The first five Fisheries Management Plans have been published. The plans set out how the UK government aims to work with the fishing industry and other stakeholders to support the long-term future and sustainable management of the UK’s fish stocks.

DEFRA states that these plans will help deliver the long-term economic viability of the UK’s key commercial fishing stocks through measures such as increasing minimum conservation reference sizes or introducing seasonal or area closures to protect juvenile and spawning stocks.

‘Fishers and fishing communities have more to lose than anyone if fish stocks are not sustainably managed. These plans are a genuinely ambitious attempt to do that important job better,’ said NFFO chief executive Mike Cohen.

‘With knowledgeable stakeholders involved and good quality science at the heart of the process, FMPs are well placed to sustain and grow our fishing fleet’s ability to keep providing affordable, healthy, low-carbon food.’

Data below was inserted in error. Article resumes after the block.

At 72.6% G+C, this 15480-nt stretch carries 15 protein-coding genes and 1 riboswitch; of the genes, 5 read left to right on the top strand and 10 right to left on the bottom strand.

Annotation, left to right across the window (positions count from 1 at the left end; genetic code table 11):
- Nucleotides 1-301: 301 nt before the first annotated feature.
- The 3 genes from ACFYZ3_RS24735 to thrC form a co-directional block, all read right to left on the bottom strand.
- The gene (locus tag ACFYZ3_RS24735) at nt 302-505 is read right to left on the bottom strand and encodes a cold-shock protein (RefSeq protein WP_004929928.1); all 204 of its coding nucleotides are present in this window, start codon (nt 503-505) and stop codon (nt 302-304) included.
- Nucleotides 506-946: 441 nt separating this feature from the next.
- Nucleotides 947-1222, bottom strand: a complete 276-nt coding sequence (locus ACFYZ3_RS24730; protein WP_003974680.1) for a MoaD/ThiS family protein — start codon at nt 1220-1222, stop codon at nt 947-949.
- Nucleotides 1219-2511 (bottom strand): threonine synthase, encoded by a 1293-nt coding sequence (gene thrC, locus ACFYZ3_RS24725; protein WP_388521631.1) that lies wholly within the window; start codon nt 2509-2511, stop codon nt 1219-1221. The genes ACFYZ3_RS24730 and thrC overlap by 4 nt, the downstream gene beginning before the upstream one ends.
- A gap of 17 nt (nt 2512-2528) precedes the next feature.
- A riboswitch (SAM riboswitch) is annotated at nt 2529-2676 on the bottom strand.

Photo by Scott Brayley


Alongside the publication of the plans, the government has also announced a further £4 million – part of the £100 million UK Seafood Fund – to support projects for the UK’s catching sector that make improvements to boats, at ports and in health and safety.

Fisheries Management Plans (FMPs) are intended to underpin UK fisheries management outside the EU, and are the result of extensive engagement with the fishing sector, recreational anglers and other stakeholders. They set out short, medium and long-term actions to protect and improve stocks.

Fisker Forum reported that: ‘Priority short term measures include accelerating work to manage levels of fishing of scallop, lobster, crab and including introducing a permit scheme or licence entitlement with conditions for whelk fishing, introducing new or increased Minimum Conservation References Sizes for crawfish, brill, lemon sole and turbot, bringing forward a review of shore and inshore netting for bass to help reduce bycatch of bass, the introduction of engine power restrictions for flyshooters and a minimum mesh size in the Channel, as well as accelerating work to address the effects of mobile bottom trawl nets on the seabed, and bringing stakeholders together to develop an action plan to deliver sustainable harvesting of cuttlefish.’

The full news release from the UK Government can be read here.

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